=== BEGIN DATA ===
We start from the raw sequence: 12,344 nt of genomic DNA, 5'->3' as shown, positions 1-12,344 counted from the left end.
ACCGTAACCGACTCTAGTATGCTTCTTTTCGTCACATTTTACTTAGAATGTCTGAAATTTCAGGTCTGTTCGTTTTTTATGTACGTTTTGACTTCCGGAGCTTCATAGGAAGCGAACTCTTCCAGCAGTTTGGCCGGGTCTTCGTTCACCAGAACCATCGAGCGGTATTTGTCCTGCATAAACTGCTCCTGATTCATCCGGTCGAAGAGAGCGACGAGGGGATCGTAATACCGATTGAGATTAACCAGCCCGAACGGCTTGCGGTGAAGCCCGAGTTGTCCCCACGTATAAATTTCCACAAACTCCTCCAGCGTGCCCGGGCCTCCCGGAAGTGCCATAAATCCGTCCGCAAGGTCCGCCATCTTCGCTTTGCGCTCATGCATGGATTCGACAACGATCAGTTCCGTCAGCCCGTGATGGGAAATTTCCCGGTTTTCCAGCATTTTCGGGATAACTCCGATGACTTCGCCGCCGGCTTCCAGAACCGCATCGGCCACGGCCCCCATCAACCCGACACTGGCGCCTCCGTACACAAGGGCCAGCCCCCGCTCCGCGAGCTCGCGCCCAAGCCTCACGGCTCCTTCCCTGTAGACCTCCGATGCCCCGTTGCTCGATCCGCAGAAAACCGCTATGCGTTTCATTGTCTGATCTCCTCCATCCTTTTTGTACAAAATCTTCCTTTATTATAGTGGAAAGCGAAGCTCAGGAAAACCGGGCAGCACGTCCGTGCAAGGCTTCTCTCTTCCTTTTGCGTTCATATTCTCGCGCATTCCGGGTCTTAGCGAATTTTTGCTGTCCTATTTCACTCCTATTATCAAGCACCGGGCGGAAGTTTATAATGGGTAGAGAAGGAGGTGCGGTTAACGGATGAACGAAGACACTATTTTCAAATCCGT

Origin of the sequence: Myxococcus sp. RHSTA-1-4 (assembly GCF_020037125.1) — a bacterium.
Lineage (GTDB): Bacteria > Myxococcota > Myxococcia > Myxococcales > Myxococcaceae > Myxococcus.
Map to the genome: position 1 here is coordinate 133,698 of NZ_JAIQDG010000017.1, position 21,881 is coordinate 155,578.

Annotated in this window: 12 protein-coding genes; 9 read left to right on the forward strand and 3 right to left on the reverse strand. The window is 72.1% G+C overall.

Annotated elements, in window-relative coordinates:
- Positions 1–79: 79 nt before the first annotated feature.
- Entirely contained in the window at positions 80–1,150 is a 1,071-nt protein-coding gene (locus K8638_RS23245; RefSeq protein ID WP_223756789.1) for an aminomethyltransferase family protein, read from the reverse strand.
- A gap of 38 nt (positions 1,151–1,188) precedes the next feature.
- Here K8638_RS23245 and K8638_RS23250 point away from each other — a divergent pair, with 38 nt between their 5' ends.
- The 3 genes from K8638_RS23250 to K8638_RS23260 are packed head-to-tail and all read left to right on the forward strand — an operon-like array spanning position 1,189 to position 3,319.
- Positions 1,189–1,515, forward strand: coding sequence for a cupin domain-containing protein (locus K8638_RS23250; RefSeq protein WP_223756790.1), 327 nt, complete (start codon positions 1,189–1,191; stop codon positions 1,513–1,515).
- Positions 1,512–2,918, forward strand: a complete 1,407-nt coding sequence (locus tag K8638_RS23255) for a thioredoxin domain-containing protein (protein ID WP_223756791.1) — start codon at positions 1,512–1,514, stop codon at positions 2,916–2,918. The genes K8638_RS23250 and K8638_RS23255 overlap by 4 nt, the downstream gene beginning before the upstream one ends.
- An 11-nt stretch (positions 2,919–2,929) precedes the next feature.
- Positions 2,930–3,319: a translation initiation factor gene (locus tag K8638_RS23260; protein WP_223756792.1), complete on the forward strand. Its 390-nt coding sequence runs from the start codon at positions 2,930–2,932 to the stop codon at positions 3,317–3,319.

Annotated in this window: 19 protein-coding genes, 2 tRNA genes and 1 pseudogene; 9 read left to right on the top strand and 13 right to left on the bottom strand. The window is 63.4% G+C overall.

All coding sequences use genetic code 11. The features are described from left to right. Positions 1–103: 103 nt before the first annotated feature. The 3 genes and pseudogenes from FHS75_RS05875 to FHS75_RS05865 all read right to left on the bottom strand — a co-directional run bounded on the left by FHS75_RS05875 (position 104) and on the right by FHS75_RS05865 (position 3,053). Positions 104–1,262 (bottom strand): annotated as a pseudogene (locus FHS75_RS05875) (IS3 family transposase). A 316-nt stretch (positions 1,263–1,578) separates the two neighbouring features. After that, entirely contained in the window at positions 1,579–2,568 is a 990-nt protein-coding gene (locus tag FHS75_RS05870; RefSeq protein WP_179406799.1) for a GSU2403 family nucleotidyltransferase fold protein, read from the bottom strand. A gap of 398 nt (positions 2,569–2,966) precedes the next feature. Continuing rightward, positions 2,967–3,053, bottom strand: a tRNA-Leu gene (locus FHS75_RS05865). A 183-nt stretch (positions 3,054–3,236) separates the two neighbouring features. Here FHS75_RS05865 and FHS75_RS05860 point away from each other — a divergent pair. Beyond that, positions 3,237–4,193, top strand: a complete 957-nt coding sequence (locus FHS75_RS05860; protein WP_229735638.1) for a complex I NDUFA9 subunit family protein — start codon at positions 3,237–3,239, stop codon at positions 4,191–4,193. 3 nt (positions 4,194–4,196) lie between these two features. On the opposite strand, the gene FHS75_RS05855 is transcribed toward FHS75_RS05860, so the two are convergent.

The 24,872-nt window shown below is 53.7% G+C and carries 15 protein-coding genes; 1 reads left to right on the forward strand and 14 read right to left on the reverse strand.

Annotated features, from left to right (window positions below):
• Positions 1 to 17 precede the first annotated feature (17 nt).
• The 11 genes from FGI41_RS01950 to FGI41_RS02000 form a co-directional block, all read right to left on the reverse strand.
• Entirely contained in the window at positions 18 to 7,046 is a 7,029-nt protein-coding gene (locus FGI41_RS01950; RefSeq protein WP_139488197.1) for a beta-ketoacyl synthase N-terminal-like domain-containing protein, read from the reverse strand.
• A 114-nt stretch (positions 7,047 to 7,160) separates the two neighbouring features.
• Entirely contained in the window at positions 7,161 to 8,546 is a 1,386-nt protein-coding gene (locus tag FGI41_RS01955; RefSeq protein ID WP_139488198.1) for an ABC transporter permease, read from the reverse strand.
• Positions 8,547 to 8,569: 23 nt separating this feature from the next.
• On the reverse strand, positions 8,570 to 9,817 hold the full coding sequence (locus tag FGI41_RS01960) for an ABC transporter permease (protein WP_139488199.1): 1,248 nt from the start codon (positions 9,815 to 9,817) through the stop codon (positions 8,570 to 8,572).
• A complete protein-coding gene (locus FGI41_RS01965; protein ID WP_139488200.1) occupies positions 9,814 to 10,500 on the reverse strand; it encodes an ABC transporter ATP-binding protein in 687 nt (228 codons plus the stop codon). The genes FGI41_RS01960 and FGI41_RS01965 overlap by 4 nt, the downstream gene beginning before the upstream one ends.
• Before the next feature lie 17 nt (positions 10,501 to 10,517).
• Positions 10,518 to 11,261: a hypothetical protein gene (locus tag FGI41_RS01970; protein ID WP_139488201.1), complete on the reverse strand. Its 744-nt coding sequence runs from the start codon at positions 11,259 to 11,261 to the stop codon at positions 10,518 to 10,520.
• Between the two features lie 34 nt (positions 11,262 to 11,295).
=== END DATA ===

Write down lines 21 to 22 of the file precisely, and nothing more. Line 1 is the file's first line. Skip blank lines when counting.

• Positions 1 to 17 precede the first annotated feature (17 nt).
• The 11 genes from FGI41_RS01950 to FGI41_RS02000 form a co-directional block, all read right to left on the reverse strand.